Even the cute Ultimate Extras like DreamScene have been hacked to run on other Vista versions. So if budget is an issue and you don't need domain login capability, you should be fine with Home Premium.

Eric

Eric as always makes good sense: but I still believe that Microsoft ought to sell one and only one version of Vista, and it ought to be the best they can do. It is not as if it costs them more to sell Ultimate as opposed to silly home featureless. And if they concentrated on one version, they could afford to devote more time to pay attention to drivers for legacy hardware.

Peter Glaskowsky disagrees:

This would be bad business. Pick one price and you'll lose some sales entirely while leaving money on the table from other customers.

Providing multiple products to support customers with varying budgets produces more revenue. That's just a simple fact, and it's true in every industry.

Apply your reasoning to Eric's analogy and you'd have the auto industry selling exactly one pre-configured version of each automobile.

You may say this isn't a good analogy because the cost of the DVD is the same for all versions of Vista, but the cost of development certainly is not. Some Vista features, such as the Media Center functionality, simply wouldn't make the cut if there could be only one version.

The total revenue from Vista sales would be lower, so Microsoft wouldn't have the R&D budget to develop those features, so it would fail to profit from selling them.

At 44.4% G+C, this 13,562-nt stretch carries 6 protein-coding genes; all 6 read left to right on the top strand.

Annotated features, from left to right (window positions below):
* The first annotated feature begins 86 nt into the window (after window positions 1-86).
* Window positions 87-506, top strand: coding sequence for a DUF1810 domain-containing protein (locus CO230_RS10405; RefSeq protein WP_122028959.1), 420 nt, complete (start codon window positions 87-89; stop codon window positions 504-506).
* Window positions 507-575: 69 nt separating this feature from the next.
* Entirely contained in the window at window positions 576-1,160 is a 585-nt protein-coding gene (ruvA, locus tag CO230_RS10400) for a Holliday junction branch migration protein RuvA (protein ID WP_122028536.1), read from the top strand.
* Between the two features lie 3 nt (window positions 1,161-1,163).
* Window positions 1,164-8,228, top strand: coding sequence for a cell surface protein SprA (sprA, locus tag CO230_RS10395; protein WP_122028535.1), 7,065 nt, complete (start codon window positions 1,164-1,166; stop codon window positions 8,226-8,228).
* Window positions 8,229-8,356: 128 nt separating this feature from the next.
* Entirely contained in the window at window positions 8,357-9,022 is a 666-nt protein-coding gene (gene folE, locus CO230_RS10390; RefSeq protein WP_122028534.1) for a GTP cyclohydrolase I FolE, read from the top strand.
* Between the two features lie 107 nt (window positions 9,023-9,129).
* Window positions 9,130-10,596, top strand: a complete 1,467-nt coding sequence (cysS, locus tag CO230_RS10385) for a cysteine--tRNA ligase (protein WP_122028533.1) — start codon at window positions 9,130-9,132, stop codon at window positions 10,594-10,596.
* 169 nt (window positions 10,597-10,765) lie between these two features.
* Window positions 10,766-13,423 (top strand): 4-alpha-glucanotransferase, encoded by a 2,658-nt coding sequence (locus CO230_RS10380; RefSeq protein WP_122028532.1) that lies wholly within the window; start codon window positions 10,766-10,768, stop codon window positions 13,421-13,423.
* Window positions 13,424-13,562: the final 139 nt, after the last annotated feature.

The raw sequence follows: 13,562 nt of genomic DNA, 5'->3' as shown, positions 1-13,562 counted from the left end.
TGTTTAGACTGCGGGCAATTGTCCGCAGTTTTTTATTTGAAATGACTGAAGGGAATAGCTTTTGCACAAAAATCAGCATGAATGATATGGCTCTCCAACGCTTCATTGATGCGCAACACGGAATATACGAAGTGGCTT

"the bewildering variety of versions of Vista"

For most purposes, there are just four, and it's pretty easy to figure out which one is most appropriate for a given customer.

Microsoft Vista Compare Editions link

--png

I remain unconvinced. I don't recall that there were four versions of DOS, or of the early versions of Windows, when Microsoft was making Gates the richest man in the world. Perhaps it's an early influence: when I bought Zeke, my first S-100 system, I set up some games in BASIC. Barry Longyear used a Wang dedicated word processor which he rented; he read my description of the Star Trek game I had written, and called Wang to see if his computer could run BASIC and thus play the game.

No problem, they said, and told him what it would cost, some extra fee per month – he was renting the computer. So a customer engineer came out, opened the Wang – and removed a jumper. "All done."

Barry was incensed. So were most readers who heard the story. The system had the capability, but it was disabled.

If BMW built capabilities into its cars that were not enabled unless the customer paid extra, I suspect there would be considerable unhappiness. It may just be impressions.

But I would still rather Microsoft put its efforts into making the best product it can make, rather than playing marketing games with many varieties of Vista, all of which seem to have quirks we'd be better off without. I suppose that's an irrational desire on my part, but it goes with my world view that companies don't have to grow every damned year in order to be successful. Selling a good product for a decent price used to be the formula for success. In today's world that doesn't seem to be so: better to build bubbles, raise expectations of future income, and "grow".

I don't suppose it matters. Microsoft continues to market many versions of Vista, just as some of its management continues to lust after Yahoo and the advertising revenue game.